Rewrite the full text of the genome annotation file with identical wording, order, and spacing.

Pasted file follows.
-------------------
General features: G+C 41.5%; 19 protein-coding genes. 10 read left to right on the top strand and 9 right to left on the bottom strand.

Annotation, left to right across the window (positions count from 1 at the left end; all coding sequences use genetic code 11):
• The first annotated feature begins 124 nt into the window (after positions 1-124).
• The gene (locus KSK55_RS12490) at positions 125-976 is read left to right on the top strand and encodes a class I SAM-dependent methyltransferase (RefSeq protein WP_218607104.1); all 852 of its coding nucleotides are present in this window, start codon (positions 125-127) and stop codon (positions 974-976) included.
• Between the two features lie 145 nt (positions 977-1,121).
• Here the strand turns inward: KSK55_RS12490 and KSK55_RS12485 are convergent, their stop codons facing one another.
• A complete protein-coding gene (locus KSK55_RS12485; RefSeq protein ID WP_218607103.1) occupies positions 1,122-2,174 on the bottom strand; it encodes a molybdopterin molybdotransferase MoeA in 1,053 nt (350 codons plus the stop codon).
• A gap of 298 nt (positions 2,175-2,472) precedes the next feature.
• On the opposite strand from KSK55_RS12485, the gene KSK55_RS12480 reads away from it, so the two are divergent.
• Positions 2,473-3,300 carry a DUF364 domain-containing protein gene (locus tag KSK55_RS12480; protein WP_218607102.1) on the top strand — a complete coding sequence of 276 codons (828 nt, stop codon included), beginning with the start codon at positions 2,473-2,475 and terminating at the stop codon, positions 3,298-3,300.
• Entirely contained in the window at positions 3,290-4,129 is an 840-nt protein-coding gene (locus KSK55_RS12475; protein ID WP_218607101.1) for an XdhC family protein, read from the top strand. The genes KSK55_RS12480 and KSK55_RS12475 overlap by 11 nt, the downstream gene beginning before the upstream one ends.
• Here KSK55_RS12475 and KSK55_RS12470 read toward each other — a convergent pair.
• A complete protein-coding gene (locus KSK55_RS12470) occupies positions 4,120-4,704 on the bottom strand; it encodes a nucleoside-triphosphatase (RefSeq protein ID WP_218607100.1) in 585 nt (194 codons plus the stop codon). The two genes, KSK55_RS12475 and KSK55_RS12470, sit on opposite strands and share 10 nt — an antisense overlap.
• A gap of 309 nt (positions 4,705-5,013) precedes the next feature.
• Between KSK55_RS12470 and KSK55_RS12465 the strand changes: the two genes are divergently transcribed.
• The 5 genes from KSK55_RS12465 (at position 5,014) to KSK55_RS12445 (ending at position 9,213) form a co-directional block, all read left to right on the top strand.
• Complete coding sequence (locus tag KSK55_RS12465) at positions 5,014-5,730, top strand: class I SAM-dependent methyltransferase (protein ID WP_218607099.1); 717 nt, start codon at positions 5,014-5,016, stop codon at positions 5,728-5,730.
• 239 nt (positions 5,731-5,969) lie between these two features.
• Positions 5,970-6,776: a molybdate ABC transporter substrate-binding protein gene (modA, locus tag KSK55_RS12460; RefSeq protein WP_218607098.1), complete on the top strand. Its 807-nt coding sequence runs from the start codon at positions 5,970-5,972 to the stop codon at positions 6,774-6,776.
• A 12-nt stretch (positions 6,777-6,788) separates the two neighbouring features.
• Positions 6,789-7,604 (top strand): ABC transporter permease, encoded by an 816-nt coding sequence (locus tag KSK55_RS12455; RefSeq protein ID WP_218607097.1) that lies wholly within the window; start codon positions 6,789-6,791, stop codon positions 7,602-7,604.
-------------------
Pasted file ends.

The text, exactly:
General features: G+C 41.5%; 19 protein-coding genes. 10 read left to right on the top strand and 9 right to left on the bottom strand.

Annotation, left to right across the window (positions count from 1 at the left end; all coding sequences use genetic code 11):
• The first annotated feature begins 124 nt into the window (after positions 1-124).
• The gene (locus KSK55_RS12490) at positions 125-976 is read left to right on the top strand and encodes a class I SAM-dependent methyltransferase (RefSeq protein WP_218607104.1); all 852 of its coding nucleotides are present in this window, start codon (positions 125-127) and stop codon (positions 974-976) included.
• Between the two features lie 145 nt (positions 977-1,121).
• Here the strand turns inward: KSK55_RS12490 and KSK55_RS12485 are convergent, their stop codons facing one another.
• A complete protein-coding gene (locus KSK55_RS12485; RefSeq protein ID WP_218607103.1) occupies positions 1,122-2,174 on the bottom strand; it encodes a molybdopterin molybdotransferase MoeA in 1,053 nt (350 codons plus the stop codon).
• A gap of 298 nt (positions 2,175-2,472) precedes the next feature.
• On the opposite strand from KSK55_RS12485, the gene KSK55_RS12480 reads away from it, so the two are divergent.
• Positions 2,473-3,300 carry a DUF364 domain-containing protein gene (locus tag KSK55_RS12480; protein WP_218607102.1) on the top strand — a complete coding sequence of 276 codons (828 nt, stop codon included), beginning with the start codon at positions 2,473-2,475 and terminating at the stop codon, positions 3,298-3,300.
• Entirely contained in the window at positions 3,290-4,129 is an 840-nt protein-coding gene (locus KSK55_RS12475; protein ID WP_218607101.1) for an XdhC family protein, read from the top strand. The genes KSK55_RS12480 and KSK55_RS12475 overlap by 11 nt, the downstream gene beginning before the upstream one ends.
• Here KSK55_RS12475 and KSK55_RS12470 read toward each other — a convergent pair.
• A complete protein-coding gene (locus KSK55_RS12470) occupies positions 4,120-4,704 on the bottom strand; it encodes a nucleoside-triphosphatase (RefSeq protein ID WP_218607100.1) in 585 nt (194 codons plus the stop codon). The two genes, KSK55_RS12475 and KSK55_RS12470, sit on opposite strands and share 10 nt — an antisense overlap.
• A gap of 309 nt (positions 4,705-5,013) precedes the next feature.
• Between KSK55_RS12470 and KSK55_RS12465 the strand changes: the two genes are divergently transcribed.
• The 5 genes from KSK55_RS12465 (at position 5,014) to KSK55_RS12445 (ending at position 9,213) form a co-directional block, all read left to right on the top strand.
• Complete coding sequence (locus tag KSK55_RS12465) at positions 5,014-5,730, top strand: class I SAM-dependent methyltransferase (protein ID WP_218607099.1); 717 nt, start codon at positions 5,014-5,016, stop codon at positions 5,728-5,730.
• 239 nt (positions 5,731-5,969) lie between these two features.
• Positions 5,970-6,776: a molybdate ABC transporter substrate-binding protein gene (modA, locus tag KSK55_RS12460; RefSeq protein WP_218607098.1), complete on the top strand. Its 807-nt coding sequence runs from the start codon at positions 5,970-5,972 to the stop codon at positions 6,774-6,776.
• A 12-nt stretch (positions 6,777-6,788) separates the two neighbouring features.
• Positions 6,789-7,604 (top strand): ABC transporter permease, encoded by an 816-nt coding sequence (locus tag KSK55_RS12455; RefSeq protein ID WP_218607097.1) that lies wholly within the window; start codon positions 6,789-6,791, stop codon positions 7,602-7,604.